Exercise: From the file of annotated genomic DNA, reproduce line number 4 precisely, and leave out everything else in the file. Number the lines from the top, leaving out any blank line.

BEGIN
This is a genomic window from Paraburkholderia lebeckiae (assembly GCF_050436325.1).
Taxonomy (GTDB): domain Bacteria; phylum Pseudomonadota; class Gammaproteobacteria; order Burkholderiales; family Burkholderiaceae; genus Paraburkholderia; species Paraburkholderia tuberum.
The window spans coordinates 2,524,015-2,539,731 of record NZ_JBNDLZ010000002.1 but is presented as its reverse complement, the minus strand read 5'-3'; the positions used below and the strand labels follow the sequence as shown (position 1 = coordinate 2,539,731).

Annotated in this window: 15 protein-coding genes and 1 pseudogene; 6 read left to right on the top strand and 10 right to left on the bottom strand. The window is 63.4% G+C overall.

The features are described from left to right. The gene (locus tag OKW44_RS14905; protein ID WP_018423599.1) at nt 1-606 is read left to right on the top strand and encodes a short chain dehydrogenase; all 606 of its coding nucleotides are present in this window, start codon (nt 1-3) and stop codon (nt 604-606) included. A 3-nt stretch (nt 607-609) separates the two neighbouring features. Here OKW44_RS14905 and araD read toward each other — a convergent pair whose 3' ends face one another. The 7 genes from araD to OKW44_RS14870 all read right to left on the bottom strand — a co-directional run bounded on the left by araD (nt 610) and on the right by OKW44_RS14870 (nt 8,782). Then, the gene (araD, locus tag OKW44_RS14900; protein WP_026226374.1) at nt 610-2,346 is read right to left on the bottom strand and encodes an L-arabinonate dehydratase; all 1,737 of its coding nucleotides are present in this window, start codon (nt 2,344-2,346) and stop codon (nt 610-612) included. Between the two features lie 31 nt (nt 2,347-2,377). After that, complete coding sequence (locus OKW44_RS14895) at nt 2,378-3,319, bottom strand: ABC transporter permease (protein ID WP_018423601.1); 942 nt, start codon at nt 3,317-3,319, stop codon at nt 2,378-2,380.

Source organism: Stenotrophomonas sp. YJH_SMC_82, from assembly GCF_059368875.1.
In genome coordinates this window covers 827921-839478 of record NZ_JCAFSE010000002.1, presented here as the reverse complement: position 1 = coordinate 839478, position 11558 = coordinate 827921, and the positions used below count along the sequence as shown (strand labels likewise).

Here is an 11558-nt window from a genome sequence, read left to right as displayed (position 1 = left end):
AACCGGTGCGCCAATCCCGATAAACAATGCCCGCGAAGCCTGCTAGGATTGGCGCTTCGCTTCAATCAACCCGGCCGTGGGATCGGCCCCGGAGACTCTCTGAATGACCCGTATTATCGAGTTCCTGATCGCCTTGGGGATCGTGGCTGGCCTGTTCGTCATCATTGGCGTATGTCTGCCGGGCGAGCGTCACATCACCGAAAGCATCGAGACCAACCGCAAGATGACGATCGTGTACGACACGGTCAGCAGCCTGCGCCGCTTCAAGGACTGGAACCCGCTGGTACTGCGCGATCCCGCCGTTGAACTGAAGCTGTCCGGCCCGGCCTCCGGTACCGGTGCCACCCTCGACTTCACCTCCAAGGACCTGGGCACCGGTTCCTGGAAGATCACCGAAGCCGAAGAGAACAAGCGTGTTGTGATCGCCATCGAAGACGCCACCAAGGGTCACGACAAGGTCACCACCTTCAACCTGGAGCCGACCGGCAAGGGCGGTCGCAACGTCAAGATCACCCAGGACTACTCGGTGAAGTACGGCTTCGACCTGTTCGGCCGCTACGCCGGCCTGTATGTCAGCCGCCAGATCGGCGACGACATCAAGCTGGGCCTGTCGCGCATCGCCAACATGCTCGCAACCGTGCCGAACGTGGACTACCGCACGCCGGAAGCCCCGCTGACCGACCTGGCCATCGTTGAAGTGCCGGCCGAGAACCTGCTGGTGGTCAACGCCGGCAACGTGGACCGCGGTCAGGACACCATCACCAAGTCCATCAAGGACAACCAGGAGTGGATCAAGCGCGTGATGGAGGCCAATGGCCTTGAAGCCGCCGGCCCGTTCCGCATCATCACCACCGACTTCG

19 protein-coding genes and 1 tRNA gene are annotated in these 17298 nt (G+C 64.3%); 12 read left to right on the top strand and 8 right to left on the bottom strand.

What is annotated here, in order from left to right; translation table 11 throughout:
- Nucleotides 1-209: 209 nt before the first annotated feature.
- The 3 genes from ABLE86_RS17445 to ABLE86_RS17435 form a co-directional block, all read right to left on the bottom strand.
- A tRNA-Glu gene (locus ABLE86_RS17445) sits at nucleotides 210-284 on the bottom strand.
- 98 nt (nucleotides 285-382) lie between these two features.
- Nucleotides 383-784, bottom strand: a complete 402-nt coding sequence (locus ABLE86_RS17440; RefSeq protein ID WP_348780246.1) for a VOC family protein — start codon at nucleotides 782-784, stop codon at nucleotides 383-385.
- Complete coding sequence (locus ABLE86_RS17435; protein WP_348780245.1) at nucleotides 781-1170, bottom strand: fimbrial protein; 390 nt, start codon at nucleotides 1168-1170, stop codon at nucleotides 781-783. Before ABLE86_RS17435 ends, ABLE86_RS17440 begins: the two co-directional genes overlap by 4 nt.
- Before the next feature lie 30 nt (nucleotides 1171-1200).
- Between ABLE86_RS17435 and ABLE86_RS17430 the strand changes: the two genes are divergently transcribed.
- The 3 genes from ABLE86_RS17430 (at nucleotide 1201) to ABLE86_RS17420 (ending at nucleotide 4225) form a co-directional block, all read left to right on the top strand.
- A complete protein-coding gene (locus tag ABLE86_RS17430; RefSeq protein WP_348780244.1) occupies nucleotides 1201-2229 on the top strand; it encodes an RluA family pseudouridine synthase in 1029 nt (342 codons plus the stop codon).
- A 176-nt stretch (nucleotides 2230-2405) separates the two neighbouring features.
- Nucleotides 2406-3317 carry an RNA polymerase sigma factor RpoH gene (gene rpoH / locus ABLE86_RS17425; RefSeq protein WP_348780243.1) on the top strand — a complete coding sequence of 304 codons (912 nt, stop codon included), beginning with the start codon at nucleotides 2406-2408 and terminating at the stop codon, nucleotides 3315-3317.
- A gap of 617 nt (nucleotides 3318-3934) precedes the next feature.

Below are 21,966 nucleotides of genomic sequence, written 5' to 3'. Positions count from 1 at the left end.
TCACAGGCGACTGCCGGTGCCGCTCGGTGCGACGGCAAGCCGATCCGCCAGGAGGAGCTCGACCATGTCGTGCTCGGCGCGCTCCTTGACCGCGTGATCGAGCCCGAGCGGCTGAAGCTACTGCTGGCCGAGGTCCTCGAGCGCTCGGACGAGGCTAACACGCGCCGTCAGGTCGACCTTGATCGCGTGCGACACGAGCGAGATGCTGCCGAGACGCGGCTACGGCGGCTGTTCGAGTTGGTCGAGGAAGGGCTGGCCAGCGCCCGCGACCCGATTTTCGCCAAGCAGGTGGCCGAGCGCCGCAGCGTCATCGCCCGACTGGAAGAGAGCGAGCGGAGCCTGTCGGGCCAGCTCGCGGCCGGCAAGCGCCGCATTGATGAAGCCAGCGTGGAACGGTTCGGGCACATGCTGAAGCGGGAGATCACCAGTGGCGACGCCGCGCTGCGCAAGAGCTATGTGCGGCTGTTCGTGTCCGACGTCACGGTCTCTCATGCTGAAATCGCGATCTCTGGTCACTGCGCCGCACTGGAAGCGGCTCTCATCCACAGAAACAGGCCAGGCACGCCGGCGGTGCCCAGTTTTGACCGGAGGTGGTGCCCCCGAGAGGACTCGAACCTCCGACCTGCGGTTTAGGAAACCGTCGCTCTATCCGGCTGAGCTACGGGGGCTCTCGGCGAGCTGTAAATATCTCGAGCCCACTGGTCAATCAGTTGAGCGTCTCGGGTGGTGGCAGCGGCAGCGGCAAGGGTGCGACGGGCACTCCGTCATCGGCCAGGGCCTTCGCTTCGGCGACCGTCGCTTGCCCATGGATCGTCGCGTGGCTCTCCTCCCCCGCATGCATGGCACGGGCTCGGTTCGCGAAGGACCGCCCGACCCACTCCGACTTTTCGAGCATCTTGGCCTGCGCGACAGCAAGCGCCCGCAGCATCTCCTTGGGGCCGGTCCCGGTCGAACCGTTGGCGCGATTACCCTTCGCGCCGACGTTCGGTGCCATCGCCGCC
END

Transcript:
Annotated in this window: 15 protein-coding genes and 1 pseudogene; 6 read left to right on the top strand and 10 right to left on the bottom strand. The window is 63.4% G+C overall.